About 90% of my posts to the Digilent Forums have been rants, of one form or another, on the topics relative your post. No one has encouraged me to post more rants so I'll accept your invitation. I have been warned not to post particular observations on certain subjects like Xilinx IP and the board design flow by Diligent staff. As your perspective is Verilog geared I'll pass on anything Verilog specific; except to say that Verilog is more amendable to simulation... but I tend to write in VHDL. As to Xilinx IP, like Microblaze, we're getting into that danger area that I've been told not to make my opinions known. But as your ZipCPU has been made an official topic I can say this. I agree with you about using a soft CPU that you have total control over and isn't broken with Xilinx toolset version releases. I've used a Atmel-like CPU because it's compatible with a well known software toolchain. That's the key for me; a well supported, standard ( like ANSI ), software toolchain that let's me write code in C or C++. I happen to love the FPGA devices with an embedded hardware ARM core(s). They still aren't an SOC but getting closer. As of my last use of such a device the Xilinx ARM SDK is by far my favoured one. I understand that the ZipCPU is a labour of love and fully support it; just haven't wanted to use it. I find that the good old state machine works best most of the time. When those get too complicated or I need something that can be programmable on the fly ( without reconfiguring the FPGA device ) I can write a nice simple programmable controller. When the ARM makes sense, that's what I use. Just don't believe that you can easily port one FPGA/ARM from vendor to vendor. I disagree with @notarobot about his comment on job security. HDL only designs are the most portable that you can write. As to poorly written "anything" whether C, RUST, ADA, and HDL, a schematic.... the poor soul who has to turn it into something useful is indeed cursed. Any company that allows ( usually they push people into creating poor code and documentation because they are too cheap and short-sighted to understand how to develop anything ) a developer to provide it with crap deserves both the crap and the developer who may be just incompetent or looking for "job" security. I've seen everything on this subject. The main thing to say about this is: If you demand high quality and are willing to pay for it and have in house standards that must be met then you can find qualified people to provide that. If you want crap at the cheapest price, in the shortest amount of time, have no idea how to do development, consider experienced engineers as over-priced blow-hards who interfere with your way of doing things, then buying crap is a trivial pursuit and you will be well rewarded with those goals. I use FPGA devices from a number of vendors and all of them have issues with their toolsets. This is particularly true when you mix in a hard CPU core like an ARM or a in-house soft CPU core. The experienced engineer will learn to minimize the headaches and land mines buried in the toolchains. The more control that you want over your work product the more work you will have to do. But the up side is that the more work that you have to do the more you will learn and the bigger your personal IP cache will grow. Follow the easy path and you will become just someone who can use a GUI for one FPGA vendor to do a limited number of things if you have the money for their IP licenses. That's all for my first reply. PS There probably should be a special forum for this kind of topic.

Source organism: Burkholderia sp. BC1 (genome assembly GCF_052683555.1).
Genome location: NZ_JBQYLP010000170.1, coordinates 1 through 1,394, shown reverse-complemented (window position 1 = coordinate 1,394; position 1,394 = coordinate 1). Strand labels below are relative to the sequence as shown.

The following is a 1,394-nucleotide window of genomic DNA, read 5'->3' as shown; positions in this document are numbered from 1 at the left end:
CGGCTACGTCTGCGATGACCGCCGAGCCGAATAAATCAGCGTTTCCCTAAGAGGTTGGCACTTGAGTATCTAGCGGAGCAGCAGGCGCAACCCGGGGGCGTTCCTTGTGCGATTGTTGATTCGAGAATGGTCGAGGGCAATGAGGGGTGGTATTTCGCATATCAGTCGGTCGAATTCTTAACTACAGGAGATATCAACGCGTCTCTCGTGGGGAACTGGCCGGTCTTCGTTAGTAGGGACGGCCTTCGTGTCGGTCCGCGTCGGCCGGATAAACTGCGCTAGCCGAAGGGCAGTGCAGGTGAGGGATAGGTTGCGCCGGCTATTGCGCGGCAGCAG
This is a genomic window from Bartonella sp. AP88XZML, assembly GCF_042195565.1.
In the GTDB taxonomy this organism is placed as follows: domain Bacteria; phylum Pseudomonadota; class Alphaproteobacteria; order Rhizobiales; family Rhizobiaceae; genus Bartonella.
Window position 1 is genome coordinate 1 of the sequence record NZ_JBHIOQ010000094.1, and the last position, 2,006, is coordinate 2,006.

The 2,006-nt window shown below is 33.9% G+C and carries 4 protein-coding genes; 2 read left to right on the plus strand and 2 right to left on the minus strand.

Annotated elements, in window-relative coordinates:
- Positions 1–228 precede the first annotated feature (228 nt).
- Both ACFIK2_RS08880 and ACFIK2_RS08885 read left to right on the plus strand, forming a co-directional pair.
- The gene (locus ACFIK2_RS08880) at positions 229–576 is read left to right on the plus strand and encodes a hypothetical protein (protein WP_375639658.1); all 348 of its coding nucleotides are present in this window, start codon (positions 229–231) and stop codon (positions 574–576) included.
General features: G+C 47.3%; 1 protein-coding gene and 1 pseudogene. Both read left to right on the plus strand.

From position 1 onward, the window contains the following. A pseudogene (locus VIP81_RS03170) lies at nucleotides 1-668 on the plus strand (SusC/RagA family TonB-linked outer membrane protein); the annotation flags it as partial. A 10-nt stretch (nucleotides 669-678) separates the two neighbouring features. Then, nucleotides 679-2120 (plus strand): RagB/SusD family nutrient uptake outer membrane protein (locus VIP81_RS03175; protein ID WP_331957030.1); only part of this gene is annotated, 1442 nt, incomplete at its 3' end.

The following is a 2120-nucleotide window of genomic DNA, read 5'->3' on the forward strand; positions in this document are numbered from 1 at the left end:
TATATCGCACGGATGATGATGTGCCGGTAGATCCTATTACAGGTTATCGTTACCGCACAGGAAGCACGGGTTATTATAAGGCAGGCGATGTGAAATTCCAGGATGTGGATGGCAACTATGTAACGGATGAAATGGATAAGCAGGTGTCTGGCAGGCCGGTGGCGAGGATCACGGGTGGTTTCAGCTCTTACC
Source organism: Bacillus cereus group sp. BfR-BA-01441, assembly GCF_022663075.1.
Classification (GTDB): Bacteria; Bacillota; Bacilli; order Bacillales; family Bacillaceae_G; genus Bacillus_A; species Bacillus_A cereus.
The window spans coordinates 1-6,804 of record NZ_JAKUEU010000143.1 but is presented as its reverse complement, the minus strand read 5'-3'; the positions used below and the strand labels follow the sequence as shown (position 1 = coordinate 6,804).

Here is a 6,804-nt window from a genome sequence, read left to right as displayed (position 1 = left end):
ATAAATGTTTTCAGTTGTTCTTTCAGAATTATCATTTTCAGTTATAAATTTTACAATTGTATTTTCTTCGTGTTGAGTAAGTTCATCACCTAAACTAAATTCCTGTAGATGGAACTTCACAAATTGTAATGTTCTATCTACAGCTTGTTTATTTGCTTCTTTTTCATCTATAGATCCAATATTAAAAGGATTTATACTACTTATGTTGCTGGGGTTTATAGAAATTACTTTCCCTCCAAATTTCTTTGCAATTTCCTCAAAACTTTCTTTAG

37. 2 points